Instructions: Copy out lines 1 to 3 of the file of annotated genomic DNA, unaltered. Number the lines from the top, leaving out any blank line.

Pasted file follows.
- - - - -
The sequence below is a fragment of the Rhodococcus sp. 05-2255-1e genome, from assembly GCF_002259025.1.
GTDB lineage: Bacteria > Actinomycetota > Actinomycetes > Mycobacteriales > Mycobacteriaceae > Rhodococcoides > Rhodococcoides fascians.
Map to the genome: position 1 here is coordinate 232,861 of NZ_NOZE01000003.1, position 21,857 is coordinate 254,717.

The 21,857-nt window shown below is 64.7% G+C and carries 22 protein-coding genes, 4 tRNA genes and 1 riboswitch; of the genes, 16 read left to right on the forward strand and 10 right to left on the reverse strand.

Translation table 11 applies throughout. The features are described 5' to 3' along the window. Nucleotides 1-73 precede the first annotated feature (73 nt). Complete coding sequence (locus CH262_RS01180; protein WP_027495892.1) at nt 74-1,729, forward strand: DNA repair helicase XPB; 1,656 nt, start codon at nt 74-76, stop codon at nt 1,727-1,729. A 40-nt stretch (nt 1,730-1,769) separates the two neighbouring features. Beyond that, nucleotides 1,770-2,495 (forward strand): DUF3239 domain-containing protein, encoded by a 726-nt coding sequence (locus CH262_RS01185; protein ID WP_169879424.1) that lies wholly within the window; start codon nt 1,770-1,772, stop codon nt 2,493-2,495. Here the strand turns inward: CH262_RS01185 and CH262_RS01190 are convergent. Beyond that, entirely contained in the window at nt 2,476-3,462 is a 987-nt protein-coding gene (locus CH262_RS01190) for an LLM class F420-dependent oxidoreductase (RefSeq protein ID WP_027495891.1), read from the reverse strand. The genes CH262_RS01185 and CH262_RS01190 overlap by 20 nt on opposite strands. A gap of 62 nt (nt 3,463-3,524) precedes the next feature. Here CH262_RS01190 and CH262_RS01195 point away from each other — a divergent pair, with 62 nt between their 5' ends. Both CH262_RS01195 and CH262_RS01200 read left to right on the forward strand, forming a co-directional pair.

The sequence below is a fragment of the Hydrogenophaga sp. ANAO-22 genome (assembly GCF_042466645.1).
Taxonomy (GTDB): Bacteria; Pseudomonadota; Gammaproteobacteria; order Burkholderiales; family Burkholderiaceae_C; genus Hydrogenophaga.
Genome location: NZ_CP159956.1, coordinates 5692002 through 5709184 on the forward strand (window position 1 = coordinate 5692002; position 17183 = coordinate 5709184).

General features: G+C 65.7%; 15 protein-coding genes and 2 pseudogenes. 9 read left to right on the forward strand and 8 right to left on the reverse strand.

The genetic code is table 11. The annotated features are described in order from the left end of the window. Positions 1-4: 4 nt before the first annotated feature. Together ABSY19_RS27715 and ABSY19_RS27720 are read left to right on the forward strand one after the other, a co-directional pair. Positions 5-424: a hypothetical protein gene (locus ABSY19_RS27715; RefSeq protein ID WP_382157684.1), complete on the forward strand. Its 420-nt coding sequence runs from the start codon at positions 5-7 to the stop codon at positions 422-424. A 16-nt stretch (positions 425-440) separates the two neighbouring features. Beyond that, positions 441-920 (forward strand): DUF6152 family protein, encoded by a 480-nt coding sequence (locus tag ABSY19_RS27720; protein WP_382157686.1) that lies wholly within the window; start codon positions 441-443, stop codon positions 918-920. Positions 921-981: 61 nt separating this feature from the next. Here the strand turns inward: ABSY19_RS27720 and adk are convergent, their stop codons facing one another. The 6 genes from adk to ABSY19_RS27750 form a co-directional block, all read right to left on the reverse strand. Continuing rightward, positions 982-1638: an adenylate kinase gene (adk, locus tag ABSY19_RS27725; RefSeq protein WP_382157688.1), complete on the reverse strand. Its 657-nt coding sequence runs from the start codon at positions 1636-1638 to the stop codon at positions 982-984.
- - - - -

The sequence below is a fragment of the Rhodococcus sp. 05-2255-1e genome, from assembly GCF_002259025.1.
GTDB lineage: Bacteria > Actinomycetota > Actinomycetes > Mycobacteriales > Mycobacteriaceae > Rhodococcoides > Rhodococcoides fascians.
Map to the genome: position 1 here is coordinate 232,861 of NZ_NOZE01000003.1, position 21,857 is coordinate 254,717.